I’m sure you have heard the definition of insanity: doing the same thing over and over again and expecting different results.
Insanity…meet the 11 foot, 8 inch bridge in Durham, NC, where about once a month, a truck or RV driver thinks he can fit under the bridge, with disastrous results:
As the story goes, the railroad wanted to protect the train trestle from over-height trucks, so it installed a large beam at 11 feet, 8 inches, just low enough to decapitate trucks on a regular basis.
What are the safety lessons from this? Other than the obvious (make sure you know the height of your truck before you drive it) I think there are two things:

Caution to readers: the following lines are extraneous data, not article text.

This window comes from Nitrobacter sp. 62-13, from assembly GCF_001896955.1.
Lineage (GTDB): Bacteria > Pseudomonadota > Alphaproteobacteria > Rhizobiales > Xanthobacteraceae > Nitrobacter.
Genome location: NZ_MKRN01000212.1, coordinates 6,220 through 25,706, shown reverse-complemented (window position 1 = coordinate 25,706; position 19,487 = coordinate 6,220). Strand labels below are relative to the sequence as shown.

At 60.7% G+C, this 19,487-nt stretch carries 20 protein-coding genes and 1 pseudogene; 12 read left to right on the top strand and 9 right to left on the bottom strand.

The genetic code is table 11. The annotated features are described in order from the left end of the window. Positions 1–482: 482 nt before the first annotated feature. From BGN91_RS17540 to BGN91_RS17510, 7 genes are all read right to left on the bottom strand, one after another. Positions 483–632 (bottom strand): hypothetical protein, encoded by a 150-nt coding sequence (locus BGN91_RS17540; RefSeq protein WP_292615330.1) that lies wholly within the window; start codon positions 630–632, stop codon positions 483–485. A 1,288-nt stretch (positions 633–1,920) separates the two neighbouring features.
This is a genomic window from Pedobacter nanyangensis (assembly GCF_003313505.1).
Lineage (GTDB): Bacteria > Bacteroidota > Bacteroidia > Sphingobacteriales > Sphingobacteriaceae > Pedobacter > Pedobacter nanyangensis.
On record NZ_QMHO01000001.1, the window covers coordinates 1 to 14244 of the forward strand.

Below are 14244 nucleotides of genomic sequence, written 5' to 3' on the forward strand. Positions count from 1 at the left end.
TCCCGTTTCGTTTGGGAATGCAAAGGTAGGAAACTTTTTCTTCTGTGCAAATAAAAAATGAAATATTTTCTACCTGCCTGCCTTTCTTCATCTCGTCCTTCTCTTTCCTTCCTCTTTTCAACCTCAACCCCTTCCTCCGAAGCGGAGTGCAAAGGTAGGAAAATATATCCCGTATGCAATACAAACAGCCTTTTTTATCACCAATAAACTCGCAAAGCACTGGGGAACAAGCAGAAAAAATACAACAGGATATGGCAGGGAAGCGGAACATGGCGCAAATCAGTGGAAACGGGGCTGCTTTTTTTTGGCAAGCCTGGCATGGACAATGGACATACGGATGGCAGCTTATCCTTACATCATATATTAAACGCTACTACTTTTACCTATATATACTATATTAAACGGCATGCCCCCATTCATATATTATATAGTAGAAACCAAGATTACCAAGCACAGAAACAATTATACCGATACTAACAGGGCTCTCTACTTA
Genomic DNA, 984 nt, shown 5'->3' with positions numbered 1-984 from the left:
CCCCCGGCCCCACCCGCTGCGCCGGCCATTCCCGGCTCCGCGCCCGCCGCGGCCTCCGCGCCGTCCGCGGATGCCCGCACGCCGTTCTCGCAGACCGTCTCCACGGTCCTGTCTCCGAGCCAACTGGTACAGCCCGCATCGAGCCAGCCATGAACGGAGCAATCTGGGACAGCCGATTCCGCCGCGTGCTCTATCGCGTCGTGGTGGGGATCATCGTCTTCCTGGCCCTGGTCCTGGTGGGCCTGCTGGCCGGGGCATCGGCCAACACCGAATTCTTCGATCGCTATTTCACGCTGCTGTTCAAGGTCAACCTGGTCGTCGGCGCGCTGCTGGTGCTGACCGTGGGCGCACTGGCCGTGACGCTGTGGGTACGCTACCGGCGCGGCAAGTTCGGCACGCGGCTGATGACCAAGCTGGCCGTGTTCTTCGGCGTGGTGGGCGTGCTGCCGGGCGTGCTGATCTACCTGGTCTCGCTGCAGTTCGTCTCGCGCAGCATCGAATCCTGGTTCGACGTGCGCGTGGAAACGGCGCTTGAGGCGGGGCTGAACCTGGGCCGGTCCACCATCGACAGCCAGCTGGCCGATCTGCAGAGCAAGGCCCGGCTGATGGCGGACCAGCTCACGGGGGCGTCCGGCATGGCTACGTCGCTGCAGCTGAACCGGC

- Management of change – When you address one hazard, you need to consider the impact on other hazards. In this case, the railroad wanted to control a top-event hazard, bridge hits that could derail a train. But, in controlling that hazard, it created another hazard, repeated vehicle accidents that extend over a long period of time. This happens in other industries as well. Two years ago, OSHA pushed oil and gas companies to make sure workers wore their flame retardant clothing so that it covered their bodies, but that came during the hottest summer in many years. Heat-related injuries and deaths skyrocketed.
- When do we address hazards? – The lesson of what is sometimes called Szymberski’s Design For Safety model, the earlier you address safety, the more impact you can have on it. If we could turn back the clock and design a higher bridge, these accidents wouldn’t happen and we would eliminate the hazard to trains. However, by waiting until the accidents are already happening, the only tools are administrative – a few low clearance signs and a 25 mph speed limit, apparently.